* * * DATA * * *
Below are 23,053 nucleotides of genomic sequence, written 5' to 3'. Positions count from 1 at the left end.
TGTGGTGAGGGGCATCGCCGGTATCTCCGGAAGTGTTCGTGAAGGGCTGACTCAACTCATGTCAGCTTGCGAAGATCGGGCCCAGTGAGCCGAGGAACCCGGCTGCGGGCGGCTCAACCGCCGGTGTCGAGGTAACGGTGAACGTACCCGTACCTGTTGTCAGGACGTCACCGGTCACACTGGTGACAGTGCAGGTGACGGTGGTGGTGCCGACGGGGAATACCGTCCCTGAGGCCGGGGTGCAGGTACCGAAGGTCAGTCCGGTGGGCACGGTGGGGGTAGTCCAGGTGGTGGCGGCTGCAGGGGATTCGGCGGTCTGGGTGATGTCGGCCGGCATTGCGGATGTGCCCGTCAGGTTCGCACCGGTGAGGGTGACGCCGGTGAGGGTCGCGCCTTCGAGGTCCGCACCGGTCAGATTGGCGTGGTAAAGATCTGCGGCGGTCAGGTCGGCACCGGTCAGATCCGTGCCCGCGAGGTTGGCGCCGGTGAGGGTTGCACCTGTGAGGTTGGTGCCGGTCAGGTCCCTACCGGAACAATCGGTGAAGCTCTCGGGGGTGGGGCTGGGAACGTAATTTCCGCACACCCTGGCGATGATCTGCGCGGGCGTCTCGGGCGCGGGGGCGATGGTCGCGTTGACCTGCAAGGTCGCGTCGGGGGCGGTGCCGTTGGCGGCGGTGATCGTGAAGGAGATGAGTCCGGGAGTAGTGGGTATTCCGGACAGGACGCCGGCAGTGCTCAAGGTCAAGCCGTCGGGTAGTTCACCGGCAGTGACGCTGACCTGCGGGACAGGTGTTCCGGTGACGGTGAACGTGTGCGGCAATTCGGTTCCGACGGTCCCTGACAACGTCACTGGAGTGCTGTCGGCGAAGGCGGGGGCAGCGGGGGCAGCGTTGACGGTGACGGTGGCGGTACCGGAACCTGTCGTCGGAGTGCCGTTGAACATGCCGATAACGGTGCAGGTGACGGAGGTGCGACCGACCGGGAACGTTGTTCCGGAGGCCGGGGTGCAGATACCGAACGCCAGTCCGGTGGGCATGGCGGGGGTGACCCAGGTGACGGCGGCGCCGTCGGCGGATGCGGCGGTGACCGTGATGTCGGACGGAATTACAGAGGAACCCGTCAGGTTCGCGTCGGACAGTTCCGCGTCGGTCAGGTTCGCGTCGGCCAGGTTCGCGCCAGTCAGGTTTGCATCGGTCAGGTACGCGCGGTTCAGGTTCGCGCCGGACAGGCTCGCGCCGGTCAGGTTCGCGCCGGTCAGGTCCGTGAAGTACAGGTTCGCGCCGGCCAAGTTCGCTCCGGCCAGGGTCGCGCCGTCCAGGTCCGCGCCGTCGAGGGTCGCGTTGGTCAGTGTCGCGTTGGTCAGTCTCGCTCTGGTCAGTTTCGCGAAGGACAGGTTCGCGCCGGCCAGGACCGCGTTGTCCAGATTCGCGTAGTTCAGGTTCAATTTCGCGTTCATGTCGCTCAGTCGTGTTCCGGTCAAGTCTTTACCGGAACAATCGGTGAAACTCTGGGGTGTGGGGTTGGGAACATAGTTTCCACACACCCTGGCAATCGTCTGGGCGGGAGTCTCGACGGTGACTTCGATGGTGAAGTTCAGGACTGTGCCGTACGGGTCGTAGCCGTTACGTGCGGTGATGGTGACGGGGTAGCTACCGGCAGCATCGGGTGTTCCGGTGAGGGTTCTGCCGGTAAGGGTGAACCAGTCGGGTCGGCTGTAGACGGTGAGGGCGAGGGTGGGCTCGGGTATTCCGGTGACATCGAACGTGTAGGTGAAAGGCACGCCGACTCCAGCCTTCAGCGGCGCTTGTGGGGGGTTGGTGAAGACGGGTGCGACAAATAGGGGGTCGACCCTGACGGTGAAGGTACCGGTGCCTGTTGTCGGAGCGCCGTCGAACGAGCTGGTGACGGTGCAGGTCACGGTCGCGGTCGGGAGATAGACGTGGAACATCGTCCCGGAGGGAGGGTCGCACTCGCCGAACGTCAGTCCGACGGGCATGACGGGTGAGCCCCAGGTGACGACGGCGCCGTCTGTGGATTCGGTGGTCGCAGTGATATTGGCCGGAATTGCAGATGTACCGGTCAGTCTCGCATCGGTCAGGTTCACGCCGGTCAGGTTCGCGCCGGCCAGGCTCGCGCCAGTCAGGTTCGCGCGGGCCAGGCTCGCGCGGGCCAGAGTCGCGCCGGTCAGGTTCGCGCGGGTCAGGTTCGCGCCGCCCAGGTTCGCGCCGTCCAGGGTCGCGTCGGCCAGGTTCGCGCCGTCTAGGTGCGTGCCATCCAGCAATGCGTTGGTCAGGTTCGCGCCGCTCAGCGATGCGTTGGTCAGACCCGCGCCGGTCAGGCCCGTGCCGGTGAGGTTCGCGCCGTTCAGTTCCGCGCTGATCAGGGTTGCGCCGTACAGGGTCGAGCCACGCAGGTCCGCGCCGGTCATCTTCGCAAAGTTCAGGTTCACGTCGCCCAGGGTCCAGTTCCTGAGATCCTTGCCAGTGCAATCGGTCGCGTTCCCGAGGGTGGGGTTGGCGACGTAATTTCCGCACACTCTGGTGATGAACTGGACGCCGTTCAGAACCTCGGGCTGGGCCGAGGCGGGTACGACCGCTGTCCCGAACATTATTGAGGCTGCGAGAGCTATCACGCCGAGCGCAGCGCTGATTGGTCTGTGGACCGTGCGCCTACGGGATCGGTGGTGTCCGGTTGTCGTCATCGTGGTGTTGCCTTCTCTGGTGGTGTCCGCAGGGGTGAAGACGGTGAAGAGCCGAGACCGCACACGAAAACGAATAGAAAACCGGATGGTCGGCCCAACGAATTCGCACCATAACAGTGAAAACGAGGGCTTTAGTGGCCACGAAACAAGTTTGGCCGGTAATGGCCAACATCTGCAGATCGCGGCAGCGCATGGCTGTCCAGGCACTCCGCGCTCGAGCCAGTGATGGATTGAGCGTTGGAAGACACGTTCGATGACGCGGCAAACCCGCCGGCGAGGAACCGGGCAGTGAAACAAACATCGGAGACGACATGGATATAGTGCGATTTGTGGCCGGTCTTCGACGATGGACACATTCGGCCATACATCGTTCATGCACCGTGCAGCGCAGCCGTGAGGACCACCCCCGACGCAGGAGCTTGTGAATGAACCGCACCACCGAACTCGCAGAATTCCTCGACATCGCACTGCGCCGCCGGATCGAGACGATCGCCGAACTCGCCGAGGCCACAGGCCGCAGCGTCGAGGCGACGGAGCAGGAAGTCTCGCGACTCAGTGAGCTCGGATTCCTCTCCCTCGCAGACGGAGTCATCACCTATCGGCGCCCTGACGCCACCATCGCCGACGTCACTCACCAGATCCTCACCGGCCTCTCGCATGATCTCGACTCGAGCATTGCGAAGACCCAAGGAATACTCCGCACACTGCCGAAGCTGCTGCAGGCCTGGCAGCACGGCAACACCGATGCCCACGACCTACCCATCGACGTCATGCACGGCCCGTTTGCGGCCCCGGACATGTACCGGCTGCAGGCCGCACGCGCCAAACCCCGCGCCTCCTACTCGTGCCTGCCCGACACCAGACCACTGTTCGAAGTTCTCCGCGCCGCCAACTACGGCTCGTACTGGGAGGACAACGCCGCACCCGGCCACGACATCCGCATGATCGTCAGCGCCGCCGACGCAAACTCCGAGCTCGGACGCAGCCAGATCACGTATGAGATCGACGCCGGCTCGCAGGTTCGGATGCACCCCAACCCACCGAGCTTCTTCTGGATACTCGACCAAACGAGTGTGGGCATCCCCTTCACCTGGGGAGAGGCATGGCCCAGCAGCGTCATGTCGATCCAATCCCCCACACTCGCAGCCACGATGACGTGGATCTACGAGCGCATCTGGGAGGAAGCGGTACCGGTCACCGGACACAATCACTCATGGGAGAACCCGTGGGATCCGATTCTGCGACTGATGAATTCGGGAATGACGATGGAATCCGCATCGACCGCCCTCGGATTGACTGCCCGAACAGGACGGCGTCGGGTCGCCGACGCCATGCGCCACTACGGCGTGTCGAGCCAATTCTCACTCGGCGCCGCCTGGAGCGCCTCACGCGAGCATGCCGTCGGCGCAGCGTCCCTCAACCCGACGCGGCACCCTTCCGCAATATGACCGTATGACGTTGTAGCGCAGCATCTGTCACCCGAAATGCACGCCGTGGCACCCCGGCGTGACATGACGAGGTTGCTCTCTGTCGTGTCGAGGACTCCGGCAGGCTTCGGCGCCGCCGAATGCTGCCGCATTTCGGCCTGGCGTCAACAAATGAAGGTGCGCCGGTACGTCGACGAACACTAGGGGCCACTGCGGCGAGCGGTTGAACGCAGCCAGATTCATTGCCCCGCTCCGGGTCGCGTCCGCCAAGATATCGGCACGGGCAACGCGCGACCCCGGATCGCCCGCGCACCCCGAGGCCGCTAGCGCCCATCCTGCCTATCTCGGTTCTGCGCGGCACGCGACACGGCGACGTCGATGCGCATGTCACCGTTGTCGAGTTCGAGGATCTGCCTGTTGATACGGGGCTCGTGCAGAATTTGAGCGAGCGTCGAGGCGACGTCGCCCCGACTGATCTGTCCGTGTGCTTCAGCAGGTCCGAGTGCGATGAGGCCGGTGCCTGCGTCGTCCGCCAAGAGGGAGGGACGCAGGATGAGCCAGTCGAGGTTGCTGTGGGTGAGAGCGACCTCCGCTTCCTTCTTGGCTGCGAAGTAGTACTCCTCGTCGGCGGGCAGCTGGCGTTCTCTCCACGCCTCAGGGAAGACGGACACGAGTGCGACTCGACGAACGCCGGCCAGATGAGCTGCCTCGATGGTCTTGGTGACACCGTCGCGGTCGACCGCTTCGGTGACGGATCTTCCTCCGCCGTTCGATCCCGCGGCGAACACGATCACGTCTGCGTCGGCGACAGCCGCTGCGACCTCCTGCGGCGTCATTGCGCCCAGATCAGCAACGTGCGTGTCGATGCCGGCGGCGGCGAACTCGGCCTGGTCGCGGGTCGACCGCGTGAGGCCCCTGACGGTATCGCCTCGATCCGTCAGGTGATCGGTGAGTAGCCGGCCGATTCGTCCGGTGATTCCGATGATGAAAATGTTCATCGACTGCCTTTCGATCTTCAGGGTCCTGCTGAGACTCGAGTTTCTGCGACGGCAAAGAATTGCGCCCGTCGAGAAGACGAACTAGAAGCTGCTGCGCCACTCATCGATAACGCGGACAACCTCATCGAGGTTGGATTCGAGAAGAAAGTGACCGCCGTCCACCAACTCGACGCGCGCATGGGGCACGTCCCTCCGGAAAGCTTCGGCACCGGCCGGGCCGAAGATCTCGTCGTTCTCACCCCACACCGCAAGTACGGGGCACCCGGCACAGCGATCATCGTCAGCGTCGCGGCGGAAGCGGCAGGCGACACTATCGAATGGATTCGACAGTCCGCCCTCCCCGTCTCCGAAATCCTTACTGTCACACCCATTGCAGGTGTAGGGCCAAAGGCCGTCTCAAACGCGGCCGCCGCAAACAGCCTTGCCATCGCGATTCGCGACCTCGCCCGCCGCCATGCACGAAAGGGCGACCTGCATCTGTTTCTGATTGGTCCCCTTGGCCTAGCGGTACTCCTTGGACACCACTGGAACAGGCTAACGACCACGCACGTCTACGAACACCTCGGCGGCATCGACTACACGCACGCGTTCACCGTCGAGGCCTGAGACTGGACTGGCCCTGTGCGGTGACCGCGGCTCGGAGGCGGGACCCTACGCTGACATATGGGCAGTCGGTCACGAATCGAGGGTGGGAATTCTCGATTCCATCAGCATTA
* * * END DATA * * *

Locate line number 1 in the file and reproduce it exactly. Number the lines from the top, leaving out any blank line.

Below are 23,053 nucleotides of genomic sequence, written 5' to 3'. Positions count from 1 at the left end.